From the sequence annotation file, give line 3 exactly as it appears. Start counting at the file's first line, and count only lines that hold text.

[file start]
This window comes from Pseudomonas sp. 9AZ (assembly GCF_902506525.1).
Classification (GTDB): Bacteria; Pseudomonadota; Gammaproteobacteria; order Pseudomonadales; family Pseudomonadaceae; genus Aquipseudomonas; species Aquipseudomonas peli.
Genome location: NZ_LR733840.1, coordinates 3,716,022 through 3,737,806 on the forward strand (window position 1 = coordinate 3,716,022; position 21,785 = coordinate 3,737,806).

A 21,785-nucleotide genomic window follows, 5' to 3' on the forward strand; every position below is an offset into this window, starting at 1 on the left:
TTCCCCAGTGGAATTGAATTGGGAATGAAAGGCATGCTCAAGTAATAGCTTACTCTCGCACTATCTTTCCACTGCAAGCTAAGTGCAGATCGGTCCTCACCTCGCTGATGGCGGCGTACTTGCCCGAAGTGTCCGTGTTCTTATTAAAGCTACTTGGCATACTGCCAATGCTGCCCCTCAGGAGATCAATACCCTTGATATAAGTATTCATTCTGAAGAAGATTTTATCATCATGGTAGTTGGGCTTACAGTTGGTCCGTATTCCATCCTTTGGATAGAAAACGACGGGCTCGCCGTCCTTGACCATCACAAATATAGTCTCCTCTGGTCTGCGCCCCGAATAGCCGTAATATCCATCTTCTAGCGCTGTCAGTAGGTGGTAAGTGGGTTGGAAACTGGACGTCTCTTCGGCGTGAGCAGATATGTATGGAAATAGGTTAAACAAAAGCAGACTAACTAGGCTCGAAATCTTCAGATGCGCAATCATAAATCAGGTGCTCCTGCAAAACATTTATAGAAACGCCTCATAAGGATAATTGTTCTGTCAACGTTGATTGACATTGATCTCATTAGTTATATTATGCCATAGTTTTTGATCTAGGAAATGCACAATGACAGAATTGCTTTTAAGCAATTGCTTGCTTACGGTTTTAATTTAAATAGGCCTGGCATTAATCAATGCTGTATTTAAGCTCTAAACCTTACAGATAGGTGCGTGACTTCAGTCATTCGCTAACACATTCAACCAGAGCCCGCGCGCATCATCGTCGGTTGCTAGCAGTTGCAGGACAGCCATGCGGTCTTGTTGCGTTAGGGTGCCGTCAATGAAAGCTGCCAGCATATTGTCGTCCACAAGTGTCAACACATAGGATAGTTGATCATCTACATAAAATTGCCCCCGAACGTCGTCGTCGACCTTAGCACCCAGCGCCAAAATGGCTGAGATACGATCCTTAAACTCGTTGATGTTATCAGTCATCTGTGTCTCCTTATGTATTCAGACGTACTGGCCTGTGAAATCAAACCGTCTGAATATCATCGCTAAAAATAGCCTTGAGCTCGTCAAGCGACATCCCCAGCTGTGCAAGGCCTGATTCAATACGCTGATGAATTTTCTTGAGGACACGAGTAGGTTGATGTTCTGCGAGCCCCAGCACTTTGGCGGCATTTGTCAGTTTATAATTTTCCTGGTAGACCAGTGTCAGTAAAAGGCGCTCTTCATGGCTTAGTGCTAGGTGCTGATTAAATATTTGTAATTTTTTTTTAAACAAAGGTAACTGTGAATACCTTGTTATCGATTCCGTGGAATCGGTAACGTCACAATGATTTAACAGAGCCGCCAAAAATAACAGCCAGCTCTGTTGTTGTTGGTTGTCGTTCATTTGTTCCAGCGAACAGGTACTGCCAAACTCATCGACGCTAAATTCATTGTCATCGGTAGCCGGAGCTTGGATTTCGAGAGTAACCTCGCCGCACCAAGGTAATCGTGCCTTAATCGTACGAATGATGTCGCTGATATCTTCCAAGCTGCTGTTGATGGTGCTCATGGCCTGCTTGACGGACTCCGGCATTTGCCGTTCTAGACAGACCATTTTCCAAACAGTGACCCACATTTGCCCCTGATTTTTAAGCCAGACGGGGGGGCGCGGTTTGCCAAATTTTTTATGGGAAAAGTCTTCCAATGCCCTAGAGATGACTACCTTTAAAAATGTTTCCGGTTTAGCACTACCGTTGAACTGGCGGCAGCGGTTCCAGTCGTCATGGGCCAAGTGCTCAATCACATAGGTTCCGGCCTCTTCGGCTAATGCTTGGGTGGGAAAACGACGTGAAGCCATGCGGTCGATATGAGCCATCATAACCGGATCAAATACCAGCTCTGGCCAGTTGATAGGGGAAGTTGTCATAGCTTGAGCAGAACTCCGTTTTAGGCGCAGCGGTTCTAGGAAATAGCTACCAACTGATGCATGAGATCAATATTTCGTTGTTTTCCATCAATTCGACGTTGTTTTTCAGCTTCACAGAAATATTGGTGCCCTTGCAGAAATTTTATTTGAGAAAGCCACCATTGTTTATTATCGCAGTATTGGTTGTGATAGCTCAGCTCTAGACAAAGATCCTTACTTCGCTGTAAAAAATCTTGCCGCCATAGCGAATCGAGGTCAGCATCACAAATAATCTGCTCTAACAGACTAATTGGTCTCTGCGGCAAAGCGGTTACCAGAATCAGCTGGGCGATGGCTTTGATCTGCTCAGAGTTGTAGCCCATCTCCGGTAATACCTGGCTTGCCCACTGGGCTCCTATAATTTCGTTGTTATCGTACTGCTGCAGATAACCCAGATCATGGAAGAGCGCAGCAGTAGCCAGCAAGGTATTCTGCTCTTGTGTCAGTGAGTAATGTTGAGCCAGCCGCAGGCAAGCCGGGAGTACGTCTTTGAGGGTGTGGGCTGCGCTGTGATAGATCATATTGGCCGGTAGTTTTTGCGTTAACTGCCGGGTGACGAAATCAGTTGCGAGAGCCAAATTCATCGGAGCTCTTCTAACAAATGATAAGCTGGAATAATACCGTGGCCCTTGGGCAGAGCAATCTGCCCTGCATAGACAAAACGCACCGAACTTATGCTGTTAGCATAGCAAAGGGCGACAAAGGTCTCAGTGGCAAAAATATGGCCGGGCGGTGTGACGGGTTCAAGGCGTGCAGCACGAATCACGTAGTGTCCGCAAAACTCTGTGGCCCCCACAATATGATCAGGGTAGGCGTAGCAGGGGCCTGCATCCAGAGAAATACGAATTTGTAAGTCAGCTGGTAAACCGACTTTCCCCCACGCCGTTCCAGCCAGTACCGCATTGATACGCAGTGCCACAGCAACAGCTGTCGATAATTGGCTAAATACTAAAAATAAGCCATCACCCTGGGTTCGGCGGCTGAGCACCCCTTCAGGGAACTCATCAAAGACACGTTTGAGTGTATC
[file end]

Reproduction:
Genome location: NZ_LR733840.1, coordinates 3,716,022 through 3,737,806 on the forward strand (window position 1 = coordinate 3,716,022; position 21,785 = coordinate 3,737,806).